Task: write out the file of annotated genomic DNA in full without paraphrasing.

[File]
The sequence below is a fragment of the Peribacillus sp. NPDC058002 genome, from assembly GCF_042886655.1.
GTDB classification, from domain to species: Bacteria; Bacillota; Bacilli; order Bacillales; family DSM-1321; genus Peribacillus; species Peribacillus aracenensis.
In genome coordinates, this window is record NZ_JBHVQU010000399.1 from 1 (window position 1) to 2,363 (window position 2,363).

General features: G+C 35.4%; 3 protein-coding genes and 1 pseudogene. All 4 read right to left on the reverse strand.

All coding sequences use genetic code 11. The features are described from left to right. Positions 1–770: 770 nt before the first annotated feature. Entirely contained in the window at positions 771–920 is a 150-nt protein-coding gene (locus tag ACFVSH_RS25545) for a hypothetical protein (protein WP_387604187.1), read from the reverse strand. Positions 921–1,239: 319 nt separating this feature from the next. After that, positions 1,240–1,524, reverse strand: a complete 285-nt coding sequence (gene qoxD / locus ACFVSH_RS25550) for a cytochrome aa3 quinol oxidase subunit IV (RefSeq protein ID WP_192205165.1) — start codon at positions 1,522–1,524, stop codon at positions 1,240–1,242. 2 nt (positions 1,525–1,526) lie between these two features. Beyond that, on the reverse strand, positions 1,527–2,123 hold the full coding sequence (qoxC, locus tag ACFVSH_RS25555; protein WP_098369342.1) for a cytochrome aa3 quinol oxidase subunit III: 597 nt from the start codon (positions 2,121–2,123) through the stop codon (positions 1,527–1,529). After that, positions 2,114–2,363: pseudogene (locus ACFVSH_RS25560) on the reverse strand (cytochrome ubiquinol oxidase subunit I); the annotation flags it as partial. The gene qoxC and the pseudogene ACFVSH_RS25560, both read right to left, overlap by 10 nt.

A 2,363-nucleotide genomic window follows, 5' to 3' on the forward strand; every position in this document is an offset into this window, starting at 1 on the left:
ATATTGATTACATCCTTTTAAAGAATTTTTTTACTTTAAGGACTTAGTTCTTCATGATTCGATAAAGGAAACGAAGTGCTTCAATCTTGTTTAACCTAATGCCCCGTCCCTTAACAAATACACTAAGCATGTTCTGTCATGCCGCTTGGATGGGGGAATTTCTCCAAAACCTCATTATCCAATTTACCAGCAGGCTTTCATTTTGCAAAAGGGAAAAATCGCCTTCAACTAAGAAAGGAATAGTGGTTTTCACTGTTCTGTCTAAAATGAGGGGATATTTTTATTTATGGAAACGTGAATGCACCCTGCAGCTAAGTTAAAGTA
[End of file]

The sequence below is a fragment of the Peribacillus sp. NPDC058002 genome, from assembly GCF_042886655.1.
GTDB classification, from domain to species: Bacteria; Bacillota; Bacilli; order Bacillales; family DSM-1321; genus Peribacillus; species Peribacillus aracenensis.
In genome coordinates, this window is record NZ_JBHVQU010000399.1 from 1 (window position 1) to 2,363 (window position 2,363).

General features: G+C 35.4%; 3 protein-coding genes and 1 pseudogene. All 4 read right to left on the reverse strand.

All coding sequences use genetic code 11. The features are described from left to right. Positions 1–770: 770 nt before the first annotated feature. Entirely contained in the window at positions 771–920 is a 150-nt protein-coding gene (locus tag ACFVSH_RS25545) for a hypothetical protein (protein WP_387604187.1), read from the reverse strand. Positions 921–1,239: 319 nt separating this feature from the next. After that, positions 1,240–1,524, reverse strand: a complete 285-nt coding sequence (gene qoxD / locus ACFVSH_RS25550) for a cytochrome aa3 quinol oxidase subunit IV (RefSeq protein ID WP_192205165.1) — start codon at positions 1,522–1,524, stop codon at positions 1,240–1,242. 2 nt (positions 1,525–1,526) lie between these two features. Beyond that, on the reverse strand, positions 1,527–2,123 hold the full coding sequence (qoxC, locus tag ACFVSH_RS25555; protein WP_098369342.1) for a cytochrome aa3 quinol oxidase subunit III: 597 nt from the start codon (positions 2,121–2,123) through the stop codon (positions 1,527–1,529). After that, positions 2,114–2,363: pseudogene (locus ACFVSH_RS25560) on the reverse strand (cytochrome ubiquinol oxidase subunit I); the annotation flags it as partial. The gene qoxC and the pseudogene ACFVSH_RS25560, both read right to left, overlap by 10 nt.

A 2,363-nucleotide genomic window follows, 5' to 3' on the forward strand; every position in this document is an offset into this window, starting at 1 on the left:
ATATTGATTACATCCTTTTAAAGAATTTTTTTACTTTAAGGACTTAGTTCTTCATGATTCGATAAAGGAAACGAAGTGCTTCAATCTTGTTTAACCTAATGCCCCGTCCCTTAACAAATACACTAAGCATGTTCTGTCATGCCGCTTGGATGGGGGAATTTCTCCAAAACCTCATTATCCAATTTACCAGCAGGCTTTCATTTTGCAAAAGGGAAAAATCGCCTTCAACTAAGAAAGGAATAGTGGTTTTCACTGTTCTGTCTAAAATGAGGGGATATTTTTATTTATGGAAACGTGAATGCACCCTGCAGCTAAGTTAAAGTA